The average consumer could care less. They want to make phone calls, send text messages (over iMessage), surf Facebook, and take back to school pictures of their kids - and they just want it to work.
Of course people don't care more about iPhones than their own kids. Pick just about any X and people don't care more about X than their own kids.
That doesn't mean X doesn't matter, or people wouldn't care more about it if the understood it better, or wouldn't be better off if it was different, or that we shouldn't try to do something about it.
And if you're talking about a poll where you ask people whether they would like to have a larger selection of apps for their phone, or they think it should be easier for small developers to enter the market, or they think Google should have more control over their phone than they do, the majority of people are not going to choose less apps and less freedom at the same price.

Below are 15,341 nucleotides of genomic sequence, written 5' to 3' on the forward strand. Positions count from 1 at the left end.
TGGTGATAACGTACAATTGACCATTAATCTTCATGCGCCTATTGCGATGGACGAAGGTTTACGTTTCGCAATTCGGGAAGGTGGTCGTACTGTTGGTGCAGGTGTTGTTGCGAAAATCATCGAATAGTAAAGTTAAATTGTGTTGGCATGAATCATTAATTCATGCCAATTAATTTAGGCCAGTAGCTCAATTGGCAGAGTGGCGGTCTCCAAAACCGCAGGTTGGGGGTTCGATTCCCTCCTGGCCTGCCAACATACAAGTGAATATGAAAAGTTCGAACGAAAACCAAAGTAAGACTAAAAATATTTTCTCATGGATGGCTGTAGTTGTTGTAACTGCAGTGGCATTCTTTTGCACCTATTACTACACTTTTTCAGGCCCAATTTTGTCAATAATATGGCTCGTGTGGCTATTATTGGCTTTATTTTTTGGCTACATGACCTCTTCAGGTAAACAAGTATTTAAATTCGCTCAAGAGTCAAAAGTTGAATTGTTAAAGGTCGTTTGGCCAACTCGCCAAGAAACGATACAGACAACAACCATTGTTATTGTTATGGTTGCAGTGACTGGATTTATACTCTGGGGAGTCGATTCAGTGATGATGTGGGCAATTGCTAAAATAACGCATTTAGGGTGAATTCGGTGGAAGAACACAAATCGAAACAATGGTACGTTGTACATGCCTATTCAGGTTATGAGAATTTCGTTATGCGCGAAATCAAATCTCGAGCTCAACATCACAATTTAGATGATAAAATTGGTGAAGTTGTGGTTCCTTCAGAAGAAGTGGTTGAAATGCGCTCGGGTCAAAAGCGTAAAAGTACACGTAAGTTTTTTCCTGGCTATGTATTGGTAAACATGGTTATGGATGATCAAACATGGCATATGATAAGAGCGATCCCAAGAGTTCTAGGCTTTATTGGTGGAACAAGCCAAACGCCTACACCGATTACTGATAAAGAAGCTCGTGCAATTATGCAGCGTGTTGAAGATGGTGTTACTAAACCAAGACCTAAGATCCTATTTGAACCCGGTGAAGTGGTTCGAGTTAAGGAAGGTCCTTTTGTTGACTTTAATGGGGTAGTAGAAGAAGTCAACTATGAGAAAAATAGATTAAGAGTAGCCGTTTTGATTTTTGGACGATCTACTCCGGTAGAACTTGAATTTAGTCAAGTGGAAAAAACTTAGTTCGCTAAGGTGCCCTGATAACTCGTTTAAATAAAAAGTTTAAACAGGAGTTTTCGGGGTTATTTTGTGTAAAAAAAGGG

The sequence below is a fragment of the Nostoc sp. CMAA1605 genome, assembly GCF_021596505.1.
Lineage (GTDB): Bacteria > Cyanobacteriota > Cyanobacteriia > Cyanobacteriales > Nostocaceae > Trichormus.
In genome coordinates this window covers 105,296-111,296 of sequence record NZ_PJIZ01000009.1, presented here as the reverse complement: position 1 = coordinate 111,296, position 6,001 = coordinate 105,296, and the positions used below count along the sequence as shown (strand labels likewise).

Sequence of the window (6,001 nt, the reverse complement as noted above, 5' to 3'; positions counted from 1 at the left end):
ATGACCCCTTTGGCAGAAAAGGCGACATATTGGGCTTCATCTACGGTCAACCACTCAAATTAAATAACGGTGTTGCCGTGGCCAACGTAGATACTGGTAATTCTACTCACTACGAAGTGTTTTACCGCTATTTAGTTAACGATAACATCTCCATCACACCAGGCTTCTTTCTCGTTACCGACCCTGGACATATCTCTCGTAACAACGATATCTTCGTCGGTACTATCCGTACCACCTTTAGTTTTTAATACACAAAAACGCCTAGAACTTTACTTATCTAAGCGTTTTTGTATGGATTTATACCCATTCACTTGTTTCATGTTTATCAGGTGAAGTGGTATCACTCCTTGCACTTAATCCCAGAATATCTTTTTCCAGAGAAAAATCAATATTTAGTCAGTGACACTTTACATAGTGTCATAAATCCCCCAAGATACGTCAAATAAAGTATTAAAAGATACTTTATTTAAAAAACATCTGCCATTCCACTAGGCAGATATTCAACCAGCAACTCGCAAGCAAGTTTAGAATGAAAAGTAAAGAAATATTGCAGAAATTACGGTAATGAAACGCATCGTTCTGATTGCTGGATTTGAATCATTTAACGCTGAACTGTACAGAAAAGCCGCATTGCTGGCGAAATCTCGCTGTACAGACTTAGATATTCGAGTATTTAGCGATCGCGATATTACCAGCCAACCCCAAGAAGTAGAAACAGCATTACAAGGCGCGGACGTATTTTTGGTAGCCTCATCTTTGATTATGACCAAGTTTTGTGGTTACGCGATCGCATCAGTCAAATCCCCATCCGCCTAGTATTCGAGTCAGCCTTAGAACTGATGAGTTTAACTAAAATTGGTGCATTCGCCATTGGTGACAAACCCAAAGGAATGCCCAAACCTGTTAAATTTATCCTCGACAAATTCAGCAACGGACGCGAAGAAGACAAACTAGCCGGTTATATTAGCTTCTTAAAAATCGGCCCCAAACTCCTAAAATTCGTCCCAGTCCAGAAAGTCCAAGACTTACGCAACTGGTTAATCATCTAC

The fact that you have to put it against dollars to get them to do what you want is just leveraging the fact that the median user is not rich to claim that nobody wants something that everybody wants because everybody also wants to save money (and the implication that the median person values it at less than a penny is hyperbole). Why should you have to pay extra for freedom? Should only the rich have it?
You're presuming that the average consumer is uninformed, which I can understand, but it's not true in my experience. Most people I know are well aware that they're in a pickle.